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Iraq war veteran Ty Hackett is struggling to keep it together. It has nothing to do with post-traumatic stress disorder. Rather, after his parents died suddenly, Ty became responsible for his truant teenage brother, Jimmy, as well as house payments that have the bank threatening foreclosure. If he could just land a few extra shifts at his new job with Eagle Shield Armored Transport, it could solve his money problems and keep his brother from winding up in foster care.
That’s when Mike, a family friend and fellow guard, suggests a shortcut to financial freedom. It seems his team is planning an inside job—a phony heist that would net them a cool $42 million in cash.
Ty is repulsed by the idea at first. But in a moment of weakness (either beat the system or let the system beat him), he joins Mike and the boys with the understanding that no one will get hurt. "That’s a promise," Mike assures him.
You can tell where this is going, can’t you? South. In a hurry. And you can bet that, amid the chaos of plans gone awry, Mike’s vow that no one will get hurt becomes a flimsy one indeed.
Ty is a decorated American soldier haunted by the civilian deaths that occurred during an attempt to protect his comrades-in-arms. He values human life. For the most part, he’s the team’s conscience, and his attempts to act honorably once their scheme unravels alienates him from the rest of the guards. In fact, Ty risks his own safety to get help for injured people, including a policeman whose serious wounds were indirectly Ty’s fault ("I’m the reason you’re in this mess").
One of the guards in on the heist is Palmer, a religious convert who, according to a goading co-worker, was recently "tight with the devil." He replies, "God saved my life, and He could still save yours." Palmer piously rolls his eyes in disgust when peers make off-color jokes, yet appears to pray over the loot he helped steal.
[Spoiler Warning] Worse still, he pretends to comfort a friend, only to lead the poor guy into a dark room and coldheartedly stab him to death. Soon after, this man of unspecified faith spews the f-word, asks, "Do you think God will forgive me?" and takes his own life.
When one man takes pride in his large gun, others joke that it’s a means of compensating for his undersized manhood. That same guard leaves a "for a good time, call" note on the donation bucket intended for the widow of a fallen colleague. Photos of immodestly dressed women have been taped to a locker-room wall.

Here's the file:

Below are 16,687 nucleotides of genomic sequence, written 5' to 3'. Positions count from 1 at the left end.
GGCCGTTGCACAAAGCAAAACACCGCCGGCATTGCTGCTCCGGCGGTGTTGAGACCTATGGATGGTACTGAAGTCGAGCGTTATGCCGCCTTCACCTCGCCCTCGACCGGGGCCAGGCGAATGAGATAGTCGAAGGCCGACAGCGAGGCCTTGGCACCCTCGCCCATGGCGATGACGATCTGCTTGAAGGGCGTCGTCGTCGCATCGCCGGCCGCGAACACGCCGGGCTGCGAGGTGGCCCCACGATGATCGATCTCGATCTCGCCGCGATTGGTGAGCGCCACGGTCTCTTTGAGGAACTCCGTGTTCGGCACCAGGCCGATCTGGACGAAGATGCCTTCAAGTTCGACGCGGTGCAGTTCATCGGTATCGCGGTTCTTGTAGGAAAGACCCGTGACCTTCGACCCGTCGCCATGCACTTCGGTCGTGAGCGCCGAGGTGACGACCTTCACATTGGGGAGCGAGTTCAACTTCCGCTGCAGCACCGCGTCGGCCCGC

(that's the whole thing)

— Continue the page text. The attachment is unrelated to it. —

For inexperienced criminals dedicated to pulling off a non-violent job, these guys seem uncharacteristically comfortable violently protecting their interests once the killing starts. The worst of the bunch is Baines, a guard itching for someone to make his day. His quick trigger dispatches a vagabond who sees them hiding the cash in an abandoned factory. He also shoots a nosy cop, opening a gory wound in the man’s abdomen. (It bleeds profusely as Ty tries to save his life.)
A suicidal man steps off a roof. Another is stabbed. There are fisticuffs, perilous chases, violent truck wrecks and fiery explosions, occasionally yielding casualties. Several characters quite literally end up with blood on their hands. Early on, moviegoers hear stories of past ambushes and the violent ends that befell those guards.
Crude or Profane Language
Nearly two dozen profanities, among them one f-word, a dozen s-words, two abuses of Jesus’ name and several uses of "g‑‑d‑‑n." There’s a crude reference to urination.
Drug and Alcohol Content
Men gather at a local watering hole to swap stories and toast a new recruit with beer. One thief swigs booze from a flask during the robbery.
Other Negative Elements
When Ty thinks his brother swiped spray paint from a store, he’s not happy about it. But when he learns that it’s really from the school supply cabinet, he shrugs it off, grateful that Jimmy is at least attending school.
Until the shooting starts and severe character flaws are revealed, the film has audiences rooting for the company of thieves to succeed.
Clocking in at a scant 88 minutes, Armored is the cinematic equivalent of a drag race. After revving its engines a bit, this heist flick slams into gear and speeds straight ahead with noisy, unspectacular action that’s linear, predictable and (mercifully) brief. As a result, its recognizable cast winds up slumming as wafer-thin characters in a pedestrian, TV-caliber effort … but with more profanity than you’ll hear on basic cable.
Other Belief Systems
Readability Age Range
Matt Dillon as Mike; Laurence Fishburne as Baines; Columbus Short as Ty; Jean Reno as Quinn; Milo Ventimiglia as Eckehart; Skeet Ulrich as Dobbs; Amaury Nolasco as Palmer; Fred Ward as Duncan Ashcroft; Andre Kinney as Jimmy
December 4, 2009